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Cogent Consulting to sell majority stake to broker consortium

Cogent Consulting of Summit, NJ, a leading developer of commission management systems for the securities industry, has signed a non-binding letter of intent for the sale of a majority of the company t...


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Brokers move to form industry standard CSA platform

The announcement overnight that Cogent Consulting LLC, leading developer of commission management systems for the securities industry, has signed a letter of intent for the sale of a majority of the company to a group of major global institutional broker-dealers, is the strongest signal yet that brokers have taken up the challenge to create an independent, industry standard platform for processing commission sharing agreements.

The demise of Lehman Brothers in September last year was a wake-up call to asset managers and other investors that the single-broker aggregator model for managing commission sharing agreements (CSAs) has its flaws. CSAs and the US equivalent CCAs enable money managers to accumulate credits from trading that can then be allocated to service providers for the payment of certain research or brokerage/execution services that they value. Reliance on a single equity broker to manage all these research commission funds leads to significant counterparty and operational risks, particularly in the current volatile financial markets. This realisation has put a number of alternative models in the spotlight of which an independent, industry standard aggregator based on technology such as Cogent’s CSA Trak is the front runner. This model will enable multiple broker-dealers and money managers to efficiently manage commission sharing arrangements (CSAs) and client commission arrangements (CCAs), through a single online portal that shows all balances and activities both by broker-dealer and virtually aggregated. As Robin Hodgkins, President & CEO Cogent says in the press release "The objective of this transaction is to have a widely used industry platform that will make it easier and cost-effective for broker-dealers to offer CSAs and CCAs and for money managers to take advantage of them".

With none of the broker-dealers individually acquiring a controlling interest in Cogent, and the current successful management remaining in place, market participants can now connect to a single platform with a single interface to manage their CSA requirements across all their counterparts, rather than use a patchwork of systems. From our experience over recent years working with Cogent (MPI Europe are European implementation partners for all Cogent’s products including CSA Trak) we have found their technology to be the most robust, flexible, easy to use, and cost-efficient solution. Also the platform is tried and tested with a growing number of broker and asset management firms using it over the last two years - proving that Cogent understands the needs of institutional brokers and investment managers. Hence I see this announcement as a very positive sign for the market, allowing firms to overcome issues around CSAs/CCAs stemming from recent market shocks.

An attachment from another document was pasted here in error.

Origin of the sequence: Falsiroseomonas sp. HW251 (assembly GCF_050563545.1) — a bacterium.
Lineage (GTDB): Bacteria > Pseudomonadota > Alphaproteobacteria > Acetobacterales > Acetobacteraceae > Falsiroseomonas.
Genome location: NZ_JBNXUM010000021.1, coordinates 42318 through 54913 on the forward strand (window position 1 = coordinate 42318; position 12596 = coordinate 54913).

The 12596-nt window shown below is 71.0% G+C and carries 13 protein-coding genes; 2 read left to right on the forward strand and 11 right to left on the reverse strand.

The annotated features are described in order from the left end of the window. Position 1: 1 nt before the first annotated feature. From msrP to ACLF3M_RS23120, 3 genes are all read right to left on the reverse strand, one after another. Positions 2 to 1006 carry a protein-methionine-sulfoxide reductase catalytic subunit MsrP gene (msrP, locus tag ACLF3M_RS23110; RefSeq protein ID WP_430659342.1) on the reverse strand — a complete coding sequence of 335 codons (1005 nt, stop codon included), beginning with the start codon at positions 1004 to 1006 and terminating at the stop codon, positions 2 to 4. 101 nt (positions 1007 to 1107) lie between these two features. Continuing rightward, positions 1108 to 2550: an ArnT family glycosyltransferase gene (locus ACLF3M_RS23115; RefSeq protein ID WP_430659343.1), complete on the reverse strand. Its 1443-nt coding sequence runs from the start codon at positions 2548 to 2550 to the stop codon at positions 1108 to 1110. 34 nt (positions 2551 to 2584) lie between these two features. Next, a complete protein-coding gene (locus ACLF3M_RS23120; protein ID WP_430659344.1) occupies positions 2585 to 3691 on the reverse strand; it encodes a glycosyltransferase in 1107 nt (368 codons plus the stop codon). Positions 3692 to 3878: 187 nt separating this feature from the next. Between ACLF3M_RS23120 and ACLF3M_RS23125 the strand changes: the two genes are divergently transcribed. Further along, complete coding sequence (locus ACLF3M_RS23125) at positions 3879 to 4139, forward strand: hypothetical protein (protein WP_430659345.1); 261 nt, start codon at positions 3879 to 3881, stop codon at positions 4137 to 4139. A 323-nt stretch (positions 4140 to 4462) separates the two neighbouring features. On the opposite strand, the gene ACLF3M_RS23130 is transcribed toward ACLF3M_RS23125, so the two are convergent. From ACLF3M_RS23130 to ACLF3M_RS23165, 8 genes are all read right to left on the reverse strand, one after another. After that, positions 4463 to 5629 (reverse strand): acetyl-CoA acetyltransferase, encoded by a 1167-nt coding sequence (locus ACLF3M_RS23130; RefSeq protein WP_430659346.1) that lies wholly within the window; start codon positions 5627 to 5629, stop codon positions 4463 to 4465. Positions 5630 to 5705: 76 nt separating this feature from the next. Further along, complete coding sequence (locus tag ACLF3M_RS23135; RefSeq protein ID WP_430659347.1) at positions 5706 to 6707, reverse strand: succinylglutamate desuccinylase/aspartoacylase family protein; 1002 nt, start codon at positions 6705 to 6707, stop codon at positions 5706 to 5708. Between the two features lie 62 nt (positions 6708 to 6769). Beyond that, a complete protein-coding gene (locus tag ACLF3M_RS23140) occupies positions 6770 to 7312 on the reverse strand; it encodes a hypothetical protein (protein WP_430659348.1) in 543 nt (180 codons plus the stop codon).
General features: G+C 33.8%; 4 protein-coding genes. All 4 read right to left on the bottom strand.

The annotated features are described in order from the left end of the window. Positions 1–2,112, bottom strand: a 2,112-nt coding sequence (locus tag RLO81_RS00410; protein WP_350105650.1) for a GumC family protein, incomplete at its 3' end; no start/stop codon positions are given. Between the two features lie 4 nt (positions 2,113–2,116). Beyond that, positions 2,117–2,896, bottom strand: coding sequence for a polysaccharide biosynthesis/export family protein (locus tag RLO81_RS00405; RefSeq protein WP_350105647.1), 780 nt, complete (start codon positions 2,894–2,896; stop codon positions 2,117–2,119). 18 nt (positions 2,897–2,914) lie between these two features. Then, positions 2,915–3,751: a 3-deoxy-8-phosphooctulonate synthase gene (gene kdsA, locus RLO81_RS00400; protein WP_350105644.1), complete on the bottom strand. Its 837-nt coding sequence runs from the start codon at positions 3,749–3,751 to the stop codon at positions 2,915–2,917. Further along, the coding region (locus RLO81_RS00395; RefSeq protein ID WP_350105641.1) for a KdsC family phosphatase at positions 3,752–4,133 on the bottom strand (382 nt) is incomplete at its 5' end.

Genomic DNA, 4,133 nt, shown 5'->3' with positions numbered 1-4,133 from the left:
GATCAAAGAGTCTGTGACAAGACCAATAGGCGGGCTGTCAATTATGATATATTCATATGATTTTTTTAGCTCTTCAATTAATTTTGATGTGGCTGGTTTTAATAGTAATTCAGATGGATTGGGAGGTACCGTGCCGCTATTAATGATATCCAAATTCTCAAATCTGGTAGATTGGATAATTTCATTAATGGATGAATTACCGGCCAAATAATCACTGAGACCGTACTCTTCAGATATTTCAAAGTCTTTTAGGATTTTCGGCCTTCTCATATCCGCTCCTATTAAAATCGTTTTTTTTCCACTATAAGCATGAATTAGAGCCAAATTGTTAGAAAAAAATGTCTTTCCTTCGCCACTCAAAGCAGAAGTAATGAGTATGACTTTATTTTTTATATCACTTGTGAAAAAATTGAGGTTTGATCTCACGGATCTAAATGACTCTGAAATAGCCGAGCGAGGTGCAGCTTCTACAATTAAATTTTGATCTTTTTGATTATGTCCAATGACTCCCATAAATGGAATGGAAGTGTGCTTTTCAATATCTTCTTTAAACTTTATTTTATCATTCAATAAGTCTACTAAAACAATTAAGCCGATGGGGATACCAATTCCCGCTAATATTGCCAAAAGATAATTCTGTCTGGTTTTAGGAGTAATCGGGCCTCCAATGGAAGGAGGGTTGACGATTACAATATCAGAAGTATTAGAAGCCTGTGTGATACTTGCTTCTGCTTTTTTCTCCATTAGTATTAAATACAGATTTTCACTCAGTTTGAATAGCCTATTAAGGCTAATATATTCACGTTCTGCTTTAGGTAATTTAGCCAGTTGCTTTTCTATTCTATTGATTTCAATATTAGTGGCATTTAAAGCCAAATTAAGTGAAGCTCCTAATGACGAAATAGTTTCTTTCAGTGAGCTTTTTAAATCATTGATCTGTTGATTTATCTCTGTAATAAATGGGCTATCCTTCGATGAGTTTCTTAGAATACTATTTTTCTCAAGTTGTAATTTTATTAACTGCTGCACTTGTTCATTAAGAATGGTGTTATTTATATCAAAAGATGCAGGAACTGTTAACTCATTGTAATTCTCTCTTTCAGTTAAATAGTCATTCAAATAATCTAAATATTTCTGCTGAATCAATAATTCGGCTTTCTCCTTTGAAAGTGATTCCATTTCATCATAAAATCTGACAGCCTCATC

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Comments: (2)

A Finextra member
A Finextra member 22 May, 2009, 14:33Be the first to give this comment the thumbs up 0 likes

Could you explain more about how this centralised utility helps manage counterparty/credit risk? I understand the reduced operational risk through using a single system and single interface, but it is less clear on the counterparty risk side?

John Cant
John Cant - MPI Europe Ltd - London 22 May, 2009, 15:50Be the first to give this comment the thumbs up 0 likes

From a business perspective one key way that money managers seek to mitigate their counterparty risk in the research commission pools held by brokers is to spread their CSA trading across multiple brokers. However, without a central utility this often means implementing multiple IT interfaces, different reconciliation processes and learning how to operate different systems - potentially one new system per broker. Thus for many buy-side firms, their choice of number of CSA brokers to deal with can be limited by infrastructure, IT or operational issues rather than what should be the key counterparty/credit risk driver. Hence they may run higher risks than they would otherwise want to. With a central utility solution, this changes as there will be a single interface, single reconciliation process and single system to learn and operate (the same characteristics that also reduce operational risk as you mentioned), whether you have two or twenty brokers. This allows fund managers to adopt the number and mix of brokers in line with their business drivers and counterparty risk appetite, as it should be, without IT and infrastructure constraints. So having a centralised utility solution will help address these buy side counterparty/credit risk concerns.

 

John Cant

John Cant

Managing Director

MPI Europe Ltd

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London

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